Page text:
That phrase, all in capital letters, may not look like much to you, but it sure raised a lot of capital at an auction last year. Those words, put in black letters on a seven foot white background by the artist Christopher Wool make up a piece of art called Apocalypse Now (the words are from a line in the 1979 film called Apocalypse Now). And that piece of art cost an anonymous bidder $26.4 million dollars at a Christie’s auction last November. And Christopher Wool isn’t even a dead artist. He’s not dead, and if you ask me, he’s not much of an artist, he’s just good at putting phrases from movies in black letters on white backgrounds. 

The art world has undergone explosive growth in the last decade. In a time when people don’t know where to park their money, where any investment seems risky, many have turned to art as an investment. The reasoning is that they may as well enjoy their venture while they have it, and there’s nothing like the feeling of coming home from a long day at work to a $26,000,000 seven foot white board with the bold words SELL THE HOUSE SELL THE CAR SELL THE KIDS. 

It hasn’t been a bad investment. Contemporary art sales at auctions have gone up over 1,000% over the last decade, and if one were to include private sales and gallery purchases the number would be significantly higher. Individual pieces have also seen astronomical returns on investment. The first buyers of Apocalypse Now, Werner and Elaine Dannheisser , a Jewish man who fled Nazi Germany in 1936 and his wife, bought the painting for an undisclosed sum, but based on Christopher Wool’s other sales at the time, the purchase prices is assumed to have been around $7,500. That was in 1983. Thirty years later, the piece had appreciated by a brain burning 35,000%.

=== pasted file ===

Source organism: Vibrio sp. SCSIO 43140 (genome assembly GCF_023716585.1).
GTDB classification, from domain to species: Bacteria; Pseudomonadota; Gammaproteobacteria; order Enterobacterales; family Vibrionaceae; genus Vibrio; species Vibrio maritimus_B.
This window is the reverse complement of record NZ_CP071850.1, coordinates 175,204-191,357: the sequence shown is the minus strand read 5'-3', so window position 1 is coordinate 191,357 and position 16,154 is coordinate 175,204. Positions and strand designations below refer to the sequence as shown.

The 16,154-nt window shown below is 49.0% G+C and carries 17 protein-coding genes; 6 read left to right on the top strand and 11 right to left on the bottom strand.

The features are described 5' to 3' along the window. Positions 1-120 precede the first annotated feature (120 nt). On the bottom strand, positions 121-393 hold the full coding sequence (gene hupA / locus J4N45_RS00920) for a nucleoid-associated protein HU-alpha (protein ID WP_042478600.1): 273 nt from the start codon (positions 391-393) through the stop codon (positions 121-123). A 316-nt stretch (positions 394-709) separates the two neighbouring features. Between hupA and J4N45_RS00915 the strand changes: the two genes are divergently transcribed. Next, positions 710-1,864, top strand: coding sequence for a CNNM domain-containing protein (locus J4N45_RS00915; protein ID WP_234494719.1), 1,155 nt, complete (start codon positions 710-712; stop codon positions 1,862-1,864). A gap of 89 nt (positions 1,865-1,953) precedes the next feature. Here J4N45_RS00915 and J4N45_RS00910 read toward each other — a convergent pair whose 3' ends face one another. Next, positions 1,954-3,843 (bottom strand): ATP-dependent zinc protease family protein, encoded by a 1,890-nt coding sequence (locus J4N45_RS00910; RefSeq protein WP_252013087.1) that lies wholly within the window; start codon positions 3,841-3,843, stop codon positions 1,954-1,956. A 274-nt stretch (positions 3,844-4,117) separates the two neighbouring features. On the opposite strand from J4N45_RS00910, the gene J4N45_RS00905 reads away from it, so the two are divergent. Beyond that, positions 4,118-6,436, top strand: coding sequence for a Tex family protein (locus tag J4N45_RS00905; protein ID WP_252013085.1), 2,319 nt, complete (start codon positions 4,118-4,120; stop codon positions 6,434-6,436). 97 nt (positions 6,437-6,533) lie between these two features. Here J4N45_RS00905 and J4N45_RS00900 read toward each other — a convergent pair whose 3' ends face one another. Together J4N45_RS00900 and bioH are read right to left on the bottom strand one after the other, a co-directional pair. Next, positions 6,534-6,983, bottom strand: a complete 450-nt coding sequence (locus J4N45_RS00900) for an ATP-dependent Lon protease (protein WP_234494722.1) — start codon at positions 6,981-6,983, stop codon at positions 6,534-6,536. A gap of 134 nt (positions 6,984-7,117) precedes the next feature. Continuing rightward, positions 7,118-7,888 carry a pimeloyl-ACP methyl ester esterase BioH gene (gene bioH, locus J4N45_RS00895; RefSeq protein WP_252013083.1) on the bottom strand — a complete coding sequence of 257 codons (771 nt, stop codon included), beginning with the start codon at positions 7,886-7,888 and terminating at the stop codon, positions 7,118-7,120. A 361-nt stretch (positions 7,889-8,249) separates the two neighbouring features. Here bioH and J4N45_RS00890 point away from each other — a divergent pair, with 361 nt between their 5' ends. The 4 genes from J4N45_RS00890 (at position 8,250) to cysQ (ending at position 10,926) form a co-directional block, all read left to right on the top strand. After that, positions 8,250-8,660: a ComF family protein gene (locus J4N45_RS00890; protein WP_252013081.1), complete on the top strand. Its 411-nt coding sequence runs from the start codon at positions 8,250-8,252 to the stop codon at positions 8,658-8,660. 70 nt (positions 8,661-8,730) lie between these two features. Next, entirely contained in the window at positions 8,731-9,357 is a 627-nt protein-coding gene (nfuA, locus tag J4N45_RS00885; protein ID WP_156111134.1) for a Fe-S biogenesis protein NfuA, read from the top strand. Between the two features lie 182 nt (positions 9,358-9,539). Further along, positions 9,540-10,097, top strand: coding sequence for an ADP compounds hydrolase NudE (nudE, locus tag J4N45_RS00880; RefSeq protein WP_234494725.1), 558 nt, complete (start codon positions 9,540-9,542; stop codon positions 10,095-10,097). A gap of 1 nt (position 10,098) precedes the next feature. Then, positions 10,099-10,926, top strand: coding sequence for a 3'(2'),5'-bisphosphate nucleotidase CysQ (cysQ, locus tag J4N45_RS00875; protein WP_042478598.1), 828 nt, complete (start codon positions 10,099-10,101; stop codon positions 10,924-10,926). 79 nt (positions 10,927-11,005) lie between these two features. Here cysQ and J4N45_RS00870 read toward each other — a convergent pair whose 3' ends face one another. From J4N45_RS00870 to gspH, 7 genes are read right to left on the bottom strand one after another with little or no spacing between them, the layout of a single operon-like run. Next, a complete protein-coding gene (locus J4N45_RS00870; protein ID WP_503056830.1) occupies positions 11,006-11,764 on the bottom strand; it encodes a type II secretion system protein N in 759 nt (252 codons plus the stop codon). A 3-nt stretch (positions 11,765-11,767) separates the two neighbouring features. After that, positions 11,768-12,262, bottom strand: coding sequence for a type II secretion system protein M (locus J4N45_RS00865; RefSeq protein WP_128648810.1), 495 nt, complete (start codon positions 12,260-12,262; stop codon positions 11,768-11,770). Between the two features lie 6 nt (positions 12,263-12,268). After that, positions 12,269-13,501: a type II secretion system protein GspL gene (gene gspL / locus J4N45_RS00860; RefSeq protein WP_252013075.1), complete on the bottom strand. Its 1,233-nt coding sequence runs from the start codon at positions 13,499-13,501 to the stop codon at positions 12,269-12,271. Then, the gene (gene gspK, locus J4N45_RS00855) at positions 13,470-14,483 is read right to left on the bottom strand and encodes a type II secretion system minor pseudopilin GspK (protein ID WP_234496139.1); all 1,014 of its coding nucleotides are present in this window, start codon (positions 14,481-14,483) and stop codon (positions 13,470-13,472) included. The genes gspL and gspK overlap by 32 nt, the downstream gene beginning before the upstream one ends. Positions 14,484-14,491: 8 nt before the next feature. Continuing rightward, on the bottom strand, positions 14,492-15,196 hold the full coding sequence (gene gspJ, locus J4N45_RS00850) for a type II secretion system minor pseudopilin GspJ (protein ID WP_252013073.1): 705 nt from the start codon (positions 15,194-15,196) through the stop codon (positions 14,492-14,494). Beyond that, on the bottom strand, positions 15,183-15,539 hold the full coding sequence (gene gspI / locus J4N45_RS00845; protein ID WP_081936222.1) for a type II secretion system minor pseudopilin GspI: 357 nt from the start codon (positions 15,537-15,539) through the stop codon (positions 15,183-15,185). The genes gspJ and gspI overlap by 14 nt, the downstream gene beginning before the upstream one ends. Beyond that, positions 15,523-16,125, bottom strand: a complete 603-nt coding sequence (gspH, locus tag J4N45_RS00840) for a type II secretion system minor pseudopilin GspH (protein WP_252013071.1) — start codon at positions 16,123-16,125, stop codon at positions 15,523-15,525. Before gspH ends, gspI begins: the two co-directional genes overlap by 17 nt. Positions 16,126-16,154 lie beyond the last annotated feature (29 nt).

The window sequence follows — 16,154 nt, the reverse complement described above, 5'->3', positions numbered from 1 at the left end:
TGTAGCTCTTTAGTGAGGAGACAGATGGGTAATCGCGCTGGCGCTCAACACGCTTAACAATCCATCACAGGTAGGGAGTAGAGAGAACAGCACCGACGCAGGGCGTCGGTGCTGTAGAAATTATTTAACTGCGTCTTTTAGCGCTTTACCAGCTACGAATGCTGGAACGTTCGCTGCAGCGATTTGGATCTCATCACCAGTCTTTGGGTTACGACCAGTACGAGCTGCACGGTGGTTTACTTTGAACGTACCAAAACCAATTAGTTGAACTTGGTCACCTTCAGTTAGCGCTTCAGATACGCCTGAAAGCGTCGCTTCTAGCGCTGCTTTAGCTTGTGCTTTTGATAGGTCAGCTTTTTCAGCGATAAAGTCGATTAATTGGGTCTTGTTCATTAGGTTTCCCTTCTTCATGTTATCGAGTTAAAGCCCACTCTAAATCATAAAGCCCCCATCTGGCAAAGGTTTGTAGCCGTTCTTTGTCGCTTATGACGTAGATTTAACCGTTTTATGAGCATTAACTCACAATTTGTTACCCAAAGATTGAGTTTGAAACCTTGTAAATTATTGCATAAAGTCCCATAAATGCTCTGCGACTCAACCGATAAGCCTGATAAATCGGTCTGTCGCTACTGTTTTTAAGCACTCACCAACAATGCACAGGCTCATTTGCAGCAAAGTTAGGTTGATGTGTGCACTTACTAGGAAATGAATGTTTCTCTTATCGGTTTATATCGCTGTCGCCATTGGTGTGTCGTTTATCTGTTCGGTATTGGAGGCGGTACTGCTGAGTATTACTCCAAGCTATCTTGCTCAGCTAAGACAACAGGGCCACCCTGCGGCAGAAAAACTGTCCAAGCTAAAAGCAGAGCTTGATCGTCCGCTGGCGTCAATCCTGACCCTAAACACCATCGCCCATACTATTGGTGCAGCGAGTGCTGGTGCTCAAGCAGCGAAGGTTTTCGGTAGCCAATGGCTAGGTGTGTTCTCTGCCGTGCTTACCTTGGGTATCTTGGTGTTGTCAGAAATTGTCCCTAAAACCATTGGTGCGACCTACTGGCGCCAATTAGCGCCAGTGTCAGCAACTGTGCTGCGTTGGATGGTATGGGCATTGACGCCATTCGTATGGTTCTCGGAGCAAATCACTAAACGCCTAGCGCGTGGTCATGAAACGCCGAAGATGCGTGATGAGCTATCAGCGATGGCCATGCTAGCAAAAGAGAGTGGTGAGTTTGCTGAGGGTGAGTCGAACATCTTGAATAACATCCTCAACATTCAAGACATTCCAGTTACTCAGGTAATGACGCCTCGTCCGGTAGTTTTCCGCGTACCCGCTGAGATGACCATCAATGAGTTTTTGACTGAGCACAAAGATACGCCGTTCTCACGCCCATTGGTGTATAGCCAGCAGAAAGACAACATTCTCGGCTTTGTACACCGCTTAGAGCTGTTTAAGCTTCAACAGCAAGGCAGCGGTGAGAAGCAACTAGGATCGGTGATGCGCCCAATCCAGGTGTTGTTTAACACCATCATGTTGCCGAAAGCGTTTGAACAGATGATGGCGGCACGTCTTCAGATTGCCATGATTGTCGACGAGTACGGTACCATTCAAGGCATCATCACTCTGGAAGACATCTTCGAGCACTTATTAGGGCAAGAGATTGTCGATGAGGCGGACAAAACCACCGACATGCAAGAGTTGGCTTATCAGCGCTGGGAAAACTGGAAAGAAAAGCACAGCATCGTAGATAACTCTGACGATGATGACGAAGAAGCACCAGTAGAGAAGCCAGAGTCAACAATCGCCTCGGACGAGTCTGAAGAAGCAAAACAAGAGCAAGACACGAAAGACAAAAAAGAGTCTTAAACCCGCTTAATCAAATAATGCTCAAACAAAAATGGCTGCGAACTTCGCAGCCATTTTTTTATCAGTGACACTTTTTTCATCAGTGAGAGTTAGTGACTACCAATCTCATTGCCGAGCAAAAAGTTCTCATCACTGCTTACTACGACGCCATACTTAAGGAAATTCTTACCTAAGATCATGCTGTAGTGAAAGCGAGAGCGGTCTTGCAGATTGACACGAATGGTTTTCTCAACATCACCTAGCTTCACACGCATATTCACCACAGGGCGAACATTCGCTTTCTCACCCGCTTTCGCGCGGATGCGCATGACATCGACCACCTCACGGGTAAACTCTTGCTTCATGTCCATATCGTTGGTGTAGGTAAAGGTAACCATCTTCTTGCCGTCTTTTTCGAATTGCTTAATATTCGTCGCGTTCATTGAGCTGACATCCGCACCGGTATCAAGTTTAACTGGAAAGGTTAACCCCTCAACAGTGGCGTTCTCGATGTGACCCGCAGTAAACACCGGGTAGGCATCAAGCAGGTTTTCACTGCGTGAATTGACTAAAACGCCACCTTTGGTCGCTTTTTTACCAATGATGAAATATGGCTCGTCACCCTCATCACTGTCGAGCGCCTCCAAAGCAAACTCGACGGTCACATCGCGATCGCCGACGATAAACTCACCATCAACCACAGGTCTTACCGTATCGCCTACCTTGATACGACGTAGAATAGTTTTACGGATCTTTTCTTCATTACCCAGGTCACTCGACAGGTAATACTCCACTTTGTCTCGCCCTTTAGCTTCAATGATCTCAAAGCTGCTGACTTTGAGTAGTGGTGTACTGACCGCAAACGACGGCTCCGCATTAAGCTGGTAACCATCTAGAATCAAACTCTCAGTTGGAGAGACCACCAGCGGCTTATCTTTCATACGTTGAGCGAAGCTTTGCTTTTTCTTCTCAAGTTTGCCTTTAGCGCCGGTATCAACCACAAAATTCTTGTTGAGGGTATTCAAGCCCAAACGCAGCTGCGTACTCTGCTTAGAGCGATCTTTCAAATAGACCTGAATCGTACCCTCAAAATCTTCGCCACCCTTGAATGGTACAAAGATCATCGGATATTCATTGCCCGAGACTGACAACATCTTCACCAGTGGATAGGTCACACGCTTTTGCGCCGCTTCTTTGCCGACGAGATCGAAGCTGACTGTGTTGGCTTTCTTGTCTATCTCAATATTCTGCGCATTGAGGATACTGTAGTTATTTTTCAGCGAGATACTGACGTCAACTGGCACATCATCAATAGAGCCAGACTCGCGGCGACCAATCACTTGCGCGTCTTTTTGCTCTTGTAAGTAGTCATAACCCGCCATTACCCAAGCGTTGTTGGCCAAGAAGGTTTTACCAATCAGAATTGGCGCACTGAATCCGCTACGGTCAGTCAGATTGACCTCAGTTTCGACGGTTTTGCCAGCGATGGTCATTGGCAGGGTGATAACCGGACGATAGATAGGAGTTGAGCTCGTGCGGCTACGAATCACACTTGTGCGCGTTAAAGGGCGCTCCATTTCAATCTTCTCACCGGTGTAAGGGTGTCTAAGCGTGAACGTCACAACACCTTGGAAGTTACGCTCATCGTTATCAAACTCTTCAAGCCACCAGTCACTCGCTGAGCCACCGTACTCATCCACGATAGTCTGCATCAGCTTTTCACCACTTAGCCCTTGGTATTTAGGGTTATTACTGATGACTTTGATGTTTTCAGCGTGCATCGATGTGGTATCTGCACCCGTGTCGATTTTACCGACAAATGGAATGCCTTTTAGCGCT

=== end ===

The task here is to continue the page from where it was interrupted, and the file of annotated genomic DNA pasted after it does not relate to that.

The art world is a strange place to be these days. Beautiful masterpieces made by the Dutch Masters four hundred years ago sell for pithy sums, such as Jan Brueghel the Elder’s The Garden of Eden With the Fall of Man, which sold for $11.7 million in July. But contemporary art created by artists still living or barely cold fetch sums double or triple that.